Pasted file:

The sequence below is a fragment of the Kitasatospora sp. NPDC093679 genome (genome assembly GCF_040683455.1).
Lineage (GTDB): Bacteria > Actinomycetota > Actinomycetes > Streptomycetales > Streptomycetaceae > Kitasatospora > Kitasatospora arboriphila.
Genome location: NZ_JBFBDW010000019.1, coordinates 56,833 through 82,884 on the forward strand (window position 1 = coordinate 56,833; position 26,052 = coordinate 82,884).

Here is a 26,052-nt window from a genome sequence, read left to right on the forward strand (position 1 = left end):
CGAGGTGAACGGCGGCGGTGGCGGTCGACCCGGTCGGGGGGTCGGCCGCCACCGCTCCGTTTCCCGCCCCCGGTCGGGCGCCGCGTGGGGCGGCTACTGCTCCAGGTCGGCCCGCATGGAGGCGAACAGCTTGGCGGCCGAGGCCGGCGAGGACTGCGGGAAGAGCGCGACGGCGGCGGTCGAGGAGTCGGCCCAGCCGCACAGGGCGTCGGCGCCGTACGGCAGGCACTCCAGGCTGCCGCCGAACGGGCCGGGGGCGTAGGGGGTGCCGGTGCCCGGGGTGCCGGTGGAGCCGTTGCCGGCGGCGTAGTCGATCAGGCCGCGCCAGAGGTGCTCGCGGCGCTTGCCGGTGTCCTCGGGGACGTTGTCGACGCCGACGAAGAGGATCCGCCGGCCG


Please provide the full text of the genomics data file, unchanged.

The sequence below is a fragment of the Kitasatospora sp. NPDC093679 genome (genome assembly GCF_040683455.1).
Lineage (GTDB): Bacteria > Actinomycetota > Actinomycetes > Streptomycetales > Streptomycetaceae > Kitasatospora > Kitasatospora arboriphila.
Genome location: NZ_JBFBDW010000019.1, coordinates 56,833 through 82,884 on the forward strand (window position 1 = coordinate 56,833; position 26,052 = coordinate 82,884).

Here is a 26,052-nt window from a genome sequence, read left to right on the forward strand (position 1 = left end):
CGAGGTGAACGGCGGCGGTGGCGGTCGACCCGGTCGGGGGGTCGGCCGCCACCGCTCCGTTTCCCGCCCCCGGTCGGGCGCCGCGTGGGGCGGCTACTGCTCCAGGTCGGCCCGCATGGAGGCGAACAGCTTGGCGGCCGAGGCCGGCGAGGACTGCGGGAAGAGCGCGACGGCGGCGGTCGAGGAGTCGGCCCAGCCGCACAGGGCGTCGGCGCCGTACGGCAGGCACTCCAGGCTGCCGCCGAACGGGCCGGGGGCGTAGGGGGTGCCGGTGCCCGGGGTGCCGGTGGAGCCGTTGCCGGCGGCGTAGTCGATCAGGCCGCGCCAGAGGTGCTCGCGGCGCTTGCCGGTGTCCTCGGGGACGTTGTCGACGCCGACGAAGAGGATCCGCCGGCCG